“As a dual-degree Erb student, I’ve focused most on learning about how we can use our financial systems to catalyze sustainability and climate solutions. I found it extremely helpful seeing the unique career perspective each panelist gave and learning how careers can shift through chapters,” said Brinkerhoff. “I’m also happy that we were able to run a negotiation workshop with Niani Tolbert, and emphasize the importance of negotiation skill sets while discussing pay equity issues.” 

Organizing the symposium was a great opportunity to visualize how different pieces of the entrepreneurial and investment worlds fit together, and to see how individuals can drive impact in the organizations that they work within.

Amelia Brinkerhoff, MBA/MS ’22

Inspiring future women entrepreneurs and fostering community 

The symposium co-chairs as well as the attendees said that the conference is very valuable to Michigan Ross students because it inspires them on how they can overcome barriers to become entrepreneurs and covers pressing topics. 

“It is such a great opportunity to learn about a topic or societal challenge that we all need to take more responsibility in addressing,” said Brinkerhoff. “Whether it’s learning how to advocate for a more diverse venture capital ecosystem or understanding the urgency around investing in climate solutions, we all need to get fired up and feel accountable in putting our degrees to good use.” 

As an attendee, Mioduszewski also experienced this strong sense of community that the WWL Symposium fosters for all members of the entrepreneurial ecosystem. 

WWL Symposium is so important because it uniquely connects Michigan Ross students, prospective students, and industry leaders through meaningful, relevant, and transparent conversations. It showcases to our prospective students the high-impact programming available at Ross while also showcases to industry leaders the next-generation leaders at Ross who will be joining them in the entrepreneurial ecosystem.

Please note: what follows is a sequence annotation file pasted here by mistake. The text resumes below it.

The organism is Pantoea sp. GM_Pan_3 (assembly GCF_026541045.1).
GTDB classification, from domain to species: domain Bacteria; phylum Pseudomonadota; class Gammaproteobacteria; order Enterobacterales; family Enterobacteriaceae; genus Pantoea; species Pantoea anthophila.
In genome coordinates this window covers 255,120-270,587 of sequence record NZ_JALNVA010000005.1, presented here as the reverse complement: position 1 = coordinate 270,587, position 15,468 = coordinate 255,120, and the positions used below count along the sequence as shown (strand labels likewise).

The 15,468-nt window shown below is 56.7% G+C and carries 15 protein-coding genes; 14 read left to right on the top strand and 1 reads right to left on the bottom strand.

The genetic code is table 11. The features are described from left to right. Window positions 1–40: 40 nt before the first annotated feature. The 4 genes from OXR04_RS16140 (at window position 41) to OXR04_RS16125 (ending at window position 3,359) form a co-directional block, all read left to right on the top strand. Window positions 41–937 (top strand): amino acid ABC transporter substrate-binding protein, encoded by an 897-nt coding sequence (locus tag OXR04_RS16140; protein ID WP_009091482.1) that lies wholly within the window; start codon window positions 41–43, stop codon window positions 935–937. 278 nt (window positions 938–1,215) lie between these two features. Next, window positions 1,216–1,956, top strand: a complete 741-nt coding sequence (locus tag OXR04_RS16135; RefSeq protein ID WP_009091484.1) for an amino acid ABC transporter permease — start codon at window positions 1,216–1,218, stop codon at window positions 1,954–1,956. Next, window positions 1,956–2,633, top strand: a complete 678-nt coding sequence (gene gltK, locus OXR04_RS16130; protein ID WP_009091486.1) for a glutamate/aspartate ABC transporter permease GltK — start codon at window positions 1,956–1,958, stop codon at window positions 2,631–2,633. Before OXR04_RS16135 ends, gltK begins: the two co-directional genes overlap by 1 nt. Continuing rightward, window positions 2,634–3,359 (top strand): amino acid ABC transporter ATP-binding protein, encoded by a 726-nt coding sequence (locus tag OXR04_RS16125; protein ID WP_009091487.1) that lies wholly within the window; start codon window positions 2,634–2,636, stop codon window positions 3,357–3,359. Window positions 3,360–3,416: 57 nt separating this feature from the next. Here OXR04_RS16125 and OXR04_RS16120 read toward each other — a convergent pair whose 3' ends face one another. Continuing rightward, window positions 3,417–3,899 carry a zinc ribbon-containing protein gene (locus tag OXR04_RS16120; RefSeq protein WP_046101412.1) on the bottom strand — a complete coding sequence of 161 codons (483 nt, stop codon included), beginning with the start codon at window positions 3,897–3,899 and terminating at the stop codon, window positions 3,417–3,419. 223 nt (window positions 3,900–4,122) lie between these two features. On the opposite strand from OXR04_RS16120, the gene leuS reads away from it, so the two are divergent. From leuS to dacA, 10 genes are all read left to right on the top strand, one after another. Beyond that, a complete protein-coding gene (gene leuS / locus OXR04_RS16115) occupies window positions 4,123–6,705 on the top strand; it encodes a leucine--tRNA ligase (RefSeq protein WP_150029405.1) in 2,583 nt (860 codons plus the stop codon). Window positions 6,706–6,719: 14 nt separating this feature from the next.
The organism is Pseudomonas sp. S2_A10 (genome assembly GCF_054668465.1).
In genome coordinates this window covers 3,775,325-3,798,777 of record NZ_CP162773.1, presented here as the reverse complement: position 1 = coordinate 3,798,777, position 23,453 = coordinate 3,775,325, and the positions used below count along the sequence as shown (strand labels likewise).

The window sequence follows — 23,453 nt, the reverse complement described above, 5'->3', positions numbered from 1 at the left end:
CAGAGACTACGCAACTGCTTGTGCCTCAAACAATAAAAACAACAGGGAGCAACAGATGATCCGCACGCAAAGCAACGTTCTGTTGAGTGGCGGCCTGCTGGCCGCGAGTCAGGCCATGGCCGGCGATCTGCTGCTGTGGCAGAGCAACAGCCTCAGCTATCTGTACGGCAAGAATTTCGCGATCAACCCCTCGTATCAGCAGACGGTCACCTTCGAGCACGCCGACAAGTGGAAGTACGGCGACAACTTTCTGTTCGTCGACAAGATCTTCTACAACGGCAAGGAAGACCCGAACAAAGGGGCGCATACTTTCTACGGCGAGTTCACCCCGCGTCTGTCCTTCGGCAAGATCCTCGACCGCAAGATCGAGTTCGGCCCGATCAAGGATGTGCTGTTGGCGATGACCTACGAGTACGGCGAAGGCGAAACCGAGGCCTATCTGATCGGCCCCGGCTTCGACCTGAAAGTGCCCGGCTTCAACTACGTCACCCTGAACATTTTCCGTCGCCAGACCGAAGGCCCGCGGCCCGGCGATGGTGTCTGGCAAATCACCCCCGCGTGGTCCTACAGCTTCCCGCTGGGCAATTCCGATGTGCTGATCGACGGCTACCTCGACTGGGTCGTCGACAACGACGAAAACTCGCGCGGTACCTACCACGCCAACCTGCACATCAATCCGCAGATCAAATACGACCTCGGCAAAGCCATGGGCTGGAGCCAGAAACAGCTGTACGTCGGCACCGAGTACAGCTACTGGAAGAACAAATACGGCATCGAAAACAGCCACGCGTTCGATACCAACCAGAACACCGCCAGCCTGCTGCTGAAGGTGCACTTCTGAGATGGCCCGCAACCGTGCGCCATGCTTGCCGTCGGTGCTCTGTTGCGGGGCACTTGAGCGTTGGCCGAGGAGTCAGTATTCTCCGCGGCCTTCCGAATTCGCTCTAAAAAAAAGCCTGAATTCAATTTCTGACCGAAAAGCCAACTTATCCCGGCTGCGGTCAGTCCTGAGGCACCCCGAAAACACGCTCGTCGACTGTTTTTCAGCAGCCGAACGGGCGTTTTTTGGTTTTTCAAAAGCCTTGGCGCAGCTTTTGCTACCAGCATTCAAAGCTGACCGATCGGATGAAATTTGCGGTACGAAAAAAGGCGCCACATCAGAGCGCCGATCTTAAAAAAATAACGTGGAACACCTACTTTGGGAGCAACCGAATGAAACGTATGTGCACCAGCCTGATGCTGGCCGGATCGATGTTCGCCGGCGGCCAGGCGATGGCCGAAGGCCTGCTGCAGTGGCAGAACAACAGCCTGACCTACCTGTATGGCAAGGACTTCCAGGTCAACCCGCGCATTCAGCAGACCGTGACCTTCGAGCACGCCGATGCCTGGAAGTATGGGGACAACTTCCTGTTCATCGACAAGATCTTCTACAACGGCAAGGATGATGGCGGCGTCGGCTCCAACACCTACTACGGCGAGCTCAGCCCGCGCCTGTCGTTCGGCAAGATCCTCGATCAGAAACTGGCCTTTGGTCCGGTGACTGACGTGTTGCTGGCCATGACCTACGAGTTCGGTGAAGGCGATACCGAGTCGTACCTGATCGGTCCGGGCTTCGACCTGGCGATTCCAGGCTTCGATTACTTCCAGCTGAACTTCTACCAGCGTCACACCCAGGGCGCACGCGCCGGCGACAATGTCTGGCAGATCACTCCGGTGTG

Kathryn Mioduszewski, MBA ’23 

In fact, Women Who Launch was one of the reasons Brinkerhoff said she decided to pursue her MBA at Michigan Ross.

“While I was applying to MBA programs, I actually connected with two women who had led Women Who Launch during their MBAs, and I knew that I wanted to surround myself with people who were similarly passionate about creating a gender equal and impactful entrepreneurial ecosystem,” she said. “This has made it particularly rewarding to work on the symposium this year.” 

In addition, Dyer said WWL helped her realize that her desired career path was possible.

“Last year when I attended the symposium, I was interested in venture capital, but was intimidated to try to break in,” said Dyer. “After the symposium, I felt so invigorated and inspired to dive in and pursue this career. And, I am so thankful I did.” 

You have unique skills that are valuable to a startup or a venture fund. I wasn't sure of what that was for me until I came to Michigan Ross and was able to explore different classes, clubs, and action-based learning opportunities. There truly is no right way into the space, so start talking to as many people as you can in different roles and at different companies or funds. That's how you will figure out where your skills can add value and where you can make a positive impact.

Laura Dyer, MBA/MS ’23

All about Women Who Launch at Michigan Ross

Women Who Launch is a student organization at Michigan Ross that empowers women to engage with entrepreneurship in order to help foster a more gender-equal entrepreneurial ecosystem on the U-M campus and beyond. The organization has more than 400 members, including students from the Michigan Ross Full-Time MBA, Weekend MBA, Executive MBA, and Online MBA programs. 

Each year, WWL hosts events throughout the year — many featuring female entrepreneurs and venture capitalists — such as educational treks, networking opportunities, and social events for students pursuing similar career paths.